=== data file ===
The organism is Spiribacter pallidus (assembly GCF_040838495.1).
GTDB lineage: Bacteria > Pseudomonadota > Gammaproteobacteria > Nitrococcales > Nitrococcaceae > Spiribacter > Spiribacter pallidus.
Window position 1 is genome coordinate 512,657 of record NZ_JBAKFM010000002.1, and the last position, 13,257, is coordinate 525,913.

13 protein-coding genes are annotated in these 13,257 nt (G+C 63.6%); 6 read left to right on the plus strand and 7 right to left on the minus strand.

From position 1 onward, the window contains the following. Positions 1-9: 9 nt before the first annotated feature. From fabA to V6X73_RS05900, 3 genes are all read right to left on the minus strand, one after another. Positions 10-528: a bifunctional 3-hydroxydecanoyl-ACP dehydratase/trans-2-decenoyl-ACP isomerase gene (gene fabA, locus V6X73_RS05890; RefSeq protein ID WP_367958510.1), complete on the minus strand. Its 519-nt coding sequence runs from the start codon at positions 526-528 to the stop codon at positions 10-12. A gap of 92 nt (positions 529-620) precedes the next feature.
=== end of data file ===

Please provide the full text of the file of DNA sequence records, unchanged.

The organism is Spiribacter pallidus (assembly GCF_040838495.1).
GTDB lineage: Bacteria > Pseudomonadota > Gammaproteobacteria > Nitrococcales > Nitrococcaceae > Spiribacter > Spiribacter pallidus.
Window position 1 is genome coordinate 512,657 of record NZ_JBAKFM010000002.1, and the last position, 13,257, is coordinate 525,913.

13 protein-coding genes are annotated in these 13,257 nt (G+C 63.6%); 6 read left to right on the plus strand and 7 right to left on the minus strand.

From position 1 onward, the window contains the following. Positions 1-9: 9 nt before the first annotated feature. From fabA to V6X73_RS05900, 3 genes are all read right to left on the minus strand, one after another. Positions 10-528: a bifunctional 3-hydroxydecanoyl-ACP dehydratase/trans-2-decenoyl-ACP isomerase gene (gene fabA, locus V6X73_RS05890; RefSeq protein ID WP_367958510.1), complete on the minus strand. Its 519-nt coding sequence runs from the start codon at positions 526-528 to the stop codon at positions 10-12. A gap of 92 nt (positions 529-620) precedes the next feature.